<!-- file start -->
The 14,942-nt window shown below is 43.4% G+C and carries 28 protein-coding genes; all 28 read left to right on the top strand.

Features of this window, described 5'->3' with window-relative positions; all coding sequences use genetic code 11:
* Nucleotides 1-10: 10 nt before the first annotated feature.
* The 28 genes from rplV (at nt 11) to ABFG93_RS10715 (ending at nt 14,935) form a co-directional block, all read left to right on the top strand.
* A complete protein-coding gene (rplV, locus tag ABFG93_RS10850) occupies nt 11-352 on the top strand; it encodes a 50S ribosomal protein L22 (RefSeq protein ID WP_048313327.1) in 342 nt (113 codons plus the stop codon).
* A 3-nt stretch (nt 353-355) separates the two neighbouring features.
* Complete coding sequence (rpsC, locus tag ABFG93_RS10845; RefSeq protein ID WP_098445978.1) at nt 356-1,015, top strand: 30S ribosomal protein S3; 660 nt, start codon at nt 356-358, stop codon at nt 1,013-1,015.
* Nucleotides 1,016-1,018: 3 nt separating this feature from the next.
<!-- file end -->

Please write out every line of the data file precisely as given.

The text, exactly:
The 14,942-nt window shown below is 43.4% G+C and carries 28 protein-coding genes; all 28 read left to right on the top strand.

Features of this window, described 5'->3' with window-relative positions; all coding sequences use genetic code 11:
* Nucleotides 1-10: 10 nt before the first annotated feature.
* The 28 genes from rplV (at nt 11) to ABFG93_RS10715 (ending at nt 14,935) form a co-directional block, all read left to right on the top strand.
* A complete protein-coding gene (rplV, locus tag ABFG93_RS10850) occupies nt 11-352 on the top strand; it encodes a 50S ribosomal protein L22 (RefSeq protein ID WP_048313327.1) in 342 nt (113 codons plus the stop codon).
* A 3-nt stretch (nt 353-355) separates the two neighbouring features.
* Complete coding sequence (rpsC, locus tag ABFG93_RS10845; RefSeq protein ID WP_098445978.1) at nt 356-1,015, top strand: 30S ribosomal protein S3; 660 nt, start codon at nt 356-358, stop codon at nt 1,013-1,015.
* Nucleotides 1,016-1,018: 3 nt separating this feature from the next.